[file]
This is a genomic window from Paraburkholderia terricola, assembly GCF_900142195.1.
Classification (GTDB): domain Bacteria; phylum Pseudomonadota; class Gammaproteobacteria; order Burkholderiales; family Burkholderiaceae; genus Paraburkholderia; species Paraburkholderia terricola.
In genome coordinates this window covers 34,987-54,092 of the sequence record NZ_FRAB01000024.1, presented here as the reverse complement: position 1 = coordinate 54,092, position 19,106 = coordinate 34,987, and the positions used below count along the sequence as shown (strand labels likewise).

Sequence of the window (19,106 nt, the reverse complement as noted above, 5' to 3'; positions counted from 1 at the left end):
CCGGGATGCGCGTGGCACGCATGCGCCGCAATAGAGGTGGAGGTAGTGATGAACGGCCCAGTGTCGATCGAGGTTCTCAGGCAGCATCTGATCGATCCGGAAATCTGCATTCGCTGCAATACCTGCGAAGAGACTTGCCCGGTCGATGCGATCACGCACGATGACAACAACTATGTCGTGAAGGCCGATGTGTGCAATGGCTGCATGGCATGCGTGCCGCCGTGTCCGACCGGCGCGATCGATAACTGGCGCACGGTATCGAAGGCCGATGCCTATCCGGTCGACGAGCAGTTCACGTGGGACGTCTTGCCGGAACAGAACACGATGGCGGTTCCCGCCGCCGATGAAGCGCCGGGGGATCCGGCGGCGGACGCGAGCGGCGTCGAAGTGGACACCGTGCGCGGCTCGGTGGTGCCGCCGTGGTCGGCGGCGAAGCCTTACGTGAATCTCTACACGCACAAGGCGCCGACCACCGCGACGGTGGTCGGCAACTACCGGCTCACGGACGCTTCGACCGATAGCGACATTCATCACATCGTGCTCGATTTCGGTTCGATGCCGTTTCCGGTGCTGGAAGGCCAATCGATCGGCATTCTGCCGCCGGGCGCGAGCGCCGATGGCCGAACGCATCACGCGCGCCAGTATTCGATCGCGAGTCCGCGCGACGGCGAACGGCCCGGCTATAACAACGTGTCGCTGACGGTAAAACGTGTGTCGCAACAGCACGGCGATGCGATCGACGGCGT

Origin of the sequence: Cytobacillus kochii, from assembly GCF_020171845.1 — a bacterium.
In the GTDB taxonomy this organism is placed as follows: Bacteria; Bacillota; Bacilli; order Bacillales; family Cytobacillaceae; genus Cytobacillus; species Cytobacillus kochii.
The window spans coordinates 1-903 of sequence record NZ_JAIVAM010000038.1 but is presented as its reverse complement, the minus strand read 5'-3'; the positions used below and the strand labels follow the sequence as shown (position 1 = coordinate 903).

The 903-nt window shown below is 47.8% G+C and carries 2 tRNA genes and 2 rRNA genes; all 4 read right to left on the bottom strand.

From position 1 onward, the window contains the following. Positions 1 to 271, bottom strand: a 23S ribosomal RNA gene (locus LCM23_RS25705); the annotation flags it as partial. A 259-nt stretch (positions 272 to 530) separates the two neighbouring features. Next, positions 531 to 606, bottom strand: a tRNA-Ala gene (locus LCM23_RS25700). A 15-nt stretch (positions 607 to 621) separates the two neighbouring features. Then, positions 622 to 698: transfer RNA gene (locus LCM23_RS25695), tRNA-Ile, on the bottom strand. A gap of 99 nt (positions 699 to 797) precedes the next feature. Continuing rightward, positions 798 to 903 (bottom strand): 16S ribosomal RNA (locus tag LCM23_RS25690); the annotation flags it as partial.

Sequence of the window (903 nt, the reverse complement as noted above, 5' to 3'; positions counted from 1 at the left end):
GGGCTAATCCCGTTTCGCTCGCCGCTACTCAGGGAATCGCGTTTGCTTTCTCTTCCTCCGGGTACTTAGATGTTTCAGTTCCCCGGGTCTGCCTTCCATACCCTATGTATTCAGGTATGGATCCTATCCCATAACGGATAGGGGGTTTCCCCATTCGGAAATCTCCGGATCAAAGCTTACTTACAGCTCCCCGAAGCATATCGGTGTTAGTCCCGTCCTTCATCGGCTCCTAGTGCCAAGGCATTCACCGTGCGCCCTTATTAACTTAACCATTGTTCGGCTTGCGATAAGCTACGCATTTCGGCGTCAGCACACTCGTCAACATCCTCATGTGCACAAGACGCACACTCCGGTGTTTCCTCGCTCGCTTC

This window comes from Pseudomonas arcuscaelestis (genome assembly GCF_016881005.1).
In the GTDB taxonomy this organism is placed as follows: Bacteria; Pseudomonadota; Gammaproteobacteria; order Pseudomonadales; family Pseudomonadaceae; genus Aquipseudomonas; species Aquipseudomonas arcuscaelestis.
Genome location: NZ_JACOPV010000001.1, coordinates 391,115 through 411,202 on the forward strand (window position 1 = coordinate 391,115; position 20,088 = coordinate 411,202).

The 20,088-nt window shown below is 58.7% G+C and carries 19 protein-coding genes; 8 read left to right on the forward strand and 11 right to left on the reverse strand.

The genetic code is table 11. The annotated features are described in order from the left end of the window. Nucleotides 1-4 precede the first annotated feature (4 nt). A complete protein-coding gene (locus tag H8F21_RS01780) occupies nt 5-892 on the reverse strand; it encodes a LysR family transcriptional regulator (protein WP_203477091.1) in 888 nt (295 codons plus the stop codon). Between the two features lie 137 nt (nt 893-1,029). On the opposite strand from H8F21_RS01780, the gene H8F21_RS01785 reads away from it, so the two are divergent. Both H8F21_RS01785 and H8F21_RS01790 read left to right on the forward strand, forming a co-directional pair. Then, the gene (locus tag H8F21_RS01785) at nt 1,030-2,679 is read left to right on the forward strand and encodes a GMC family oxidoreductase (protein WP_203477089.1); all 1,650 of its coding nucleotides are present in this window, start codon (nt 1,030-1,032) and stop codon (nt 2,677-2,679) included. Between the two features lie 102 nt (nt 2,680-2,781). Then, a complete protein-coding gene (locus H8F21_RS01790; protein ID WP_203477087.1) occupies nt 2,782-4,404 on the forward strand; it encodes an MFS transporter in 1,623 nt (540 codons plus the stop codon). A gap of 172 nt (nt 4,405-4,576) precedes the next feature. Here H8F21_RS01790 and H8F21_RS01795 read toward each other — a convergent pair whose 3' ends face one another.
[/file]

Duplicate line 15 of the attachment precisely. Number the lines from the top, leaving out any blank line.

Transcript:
Genome location: NZ_JACOPV010000001.1, coordinates 391,115 through 411,202 on the forward strand (window position 1 = coordinate 391,115; position 20,088 = coordinate 411,202).